Annika Ivarsson - The World’s Worst Horse Girl

7:03, 2009, Documentary
When I was ten years old I loved horses more than anything else. I was the worst horsegirl in the world.
A short documentary about horses, my mother, myself and Bonanza.
DirectorAnnika IvarssonCameraAnnika Ivarsson, Robert Eklund

CountrySwedenSubtitlesEnglishEdition2010 Compilation program (2006 2014) 1/3

< overview


Who is Annika Ivarsson, and how did you start with film?
I’m a filmmaker and screenwriter living in Gothenburg, Sweden. The reason I started making films is absolutely accidental, when I was 15 years old I really wanted to move out from my parents house and live on my own. The only way I could do that was if I went to a high school in another city. So I choose between filmmaking and glassblowing. And I got accepted at the film school and that’s how it started.

Where did you get the idea for "The World’s Worst Horse Girl" from?
It was a story I used to tell people as a joke about myself. I guess I thought it would make a good film. It’s a bit tragicomic and I like that.

It’s a personal project, did that make filming easier or more difficult?
It does make filming easier, as the subject, myself, is always available and didn’t need to be persuaded. (Except for my mother). The hard part is to look at yourself from the outside and be honest and make the best film instead of trying to make yourself look good and sound smart. I have made documentaries about other people before and I think it’s a big responsibility to represent another person in a film, a person who has little control of how the film turns out. It depends on how you work of course, but I do think it’s a dilemma.

Could you tell us some of the problems you faced during the process?
The World’s Worst Horsegirl is actually a remake. The older version was based on interviews with horsegirls which I had animated on whiteboard. It was kind of an experiment and it took me ages, and when it was finished I wasn’t that happy with the result. But I felt I wasn’t finished with the story so when I got my energy back I wanted to make the film again, not animate it this time and instead of trying to do something universal about horsegirls as a phenomenon, I decided to focus on me and my mothers story. So because I’ve already made the film once I could avoid making the same mistakes again.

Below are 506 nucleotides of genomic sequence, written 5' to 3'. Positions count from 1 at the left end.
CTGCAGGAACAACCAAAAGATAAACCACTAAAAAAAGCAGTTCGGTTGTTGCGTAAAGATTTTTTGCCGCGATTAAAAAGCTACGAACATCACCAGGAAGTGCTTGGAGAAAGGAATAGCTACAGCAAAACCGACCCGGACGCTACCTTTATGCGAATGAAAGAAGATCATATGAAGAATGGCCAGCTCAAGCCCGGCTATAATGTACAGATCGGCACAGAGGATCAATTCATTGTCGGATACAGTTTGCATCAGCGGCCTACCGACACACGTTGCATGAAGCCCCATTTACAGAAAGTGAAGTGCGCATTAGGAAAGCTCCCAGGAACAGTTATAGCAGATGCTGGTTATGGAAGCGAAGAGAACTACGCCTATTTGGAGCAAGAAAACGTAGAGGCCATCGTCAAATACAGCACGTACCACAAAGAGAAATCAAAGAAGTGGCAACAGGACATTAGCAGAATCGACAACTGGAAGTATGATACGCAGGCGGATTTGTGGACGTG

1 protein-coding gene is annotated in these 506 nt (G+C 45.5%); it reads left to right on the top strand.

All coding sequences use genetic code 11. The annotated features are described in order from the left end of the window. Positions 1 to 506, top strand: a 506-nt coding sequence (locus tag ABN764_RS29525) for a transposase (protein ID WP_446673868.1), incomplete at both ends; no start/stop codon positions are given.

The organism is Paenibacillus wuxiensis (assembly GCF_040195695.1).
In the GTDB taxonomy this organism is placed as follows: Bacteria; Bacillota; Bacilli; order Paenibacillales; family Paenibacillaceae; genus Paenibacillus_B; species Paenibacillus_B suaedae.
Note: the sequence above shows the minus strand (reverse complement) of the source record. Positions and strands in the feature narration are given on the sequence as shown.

Your film is pretty fast paced, there’s constantly something happening, was this intentional?
I didn’t want the film to be too long. I like short films, most films are too long. Especially when you are watching them on the internet.

Do you follow strictly the storyboard from A to Z, or do prefer to go with the flow?
No I’m not a storyboard person, unfortunately. I don’t have time for that sort of detailed planning. But I do have the film in my head, and as long it’s a smaller project it works fine for me.

How important is humour in film for you?
I think it’s essential. That doesn’t mean I don’t like depressing films, but the best films are those who’ll both make you cry and laugh.

How did you come up with the title?
Titles are really hard to come up with. I do like superlatives, I like to exaggerate and I think the title The world’s worst horsegirl says something about how you think when you’re a kid. The world seems a bit black and white, if you are good at doing something you are the best, a pro, but if you are bad you really really suck.

What are you working on now (or what is your future project)?
I have a whole bunch of future projects with different people, I like working with others, it gives you the extra energy you need to finish a project. At the moment I’m more into fiction than documentary. For example I am working on a web series about three lesbian girls in Stockholm. I’m interested in distribution over the internet. It’s fantastic that you have the possibility to reach such a large audience at practically no cost for copies or marketing campaigns.

< overview
< Artists interviews